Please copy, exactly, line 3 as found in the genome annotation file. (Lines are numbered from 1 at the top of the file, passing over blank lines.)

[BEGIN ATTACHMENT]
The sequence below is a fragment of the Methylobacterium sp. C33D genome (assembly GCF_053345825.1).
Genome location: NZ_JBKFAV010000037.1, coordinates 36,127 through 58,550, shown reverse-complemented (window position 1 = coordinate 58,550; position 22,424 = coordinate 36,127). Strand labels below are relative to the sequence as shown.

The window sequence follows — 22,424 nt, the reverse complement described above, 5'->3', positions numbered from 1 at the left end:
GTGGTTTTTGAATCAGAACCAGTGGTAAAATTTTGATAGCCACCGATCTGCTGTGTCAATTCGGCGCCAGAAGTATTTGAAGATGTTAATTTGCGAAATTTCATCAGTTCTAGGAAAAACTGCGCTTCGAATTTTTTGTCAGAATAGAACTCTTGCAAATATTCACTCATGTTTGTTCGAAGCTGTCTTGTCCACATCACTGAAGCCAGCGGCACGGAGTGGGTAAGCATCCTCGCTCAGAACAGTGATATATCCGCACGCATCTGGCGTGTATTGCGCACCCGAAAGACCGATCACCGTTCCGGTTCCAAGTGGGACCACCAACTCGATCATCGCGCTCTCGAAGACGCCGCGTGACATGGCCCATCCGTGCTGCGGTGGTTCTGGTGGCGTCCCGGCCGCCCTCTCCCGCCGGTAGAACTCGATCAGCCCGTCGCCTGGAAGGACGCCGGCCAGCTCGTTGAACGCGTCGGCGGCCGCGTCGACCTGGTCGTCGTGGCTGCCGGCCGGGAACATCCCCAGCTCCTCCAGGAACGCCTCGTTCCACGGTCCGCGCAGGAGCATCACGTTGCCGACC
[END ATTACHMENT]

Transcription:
The window sequence follows — 22,424 nt, the reverse complement described above, 5'->3', positions numbered from 1 at the left end: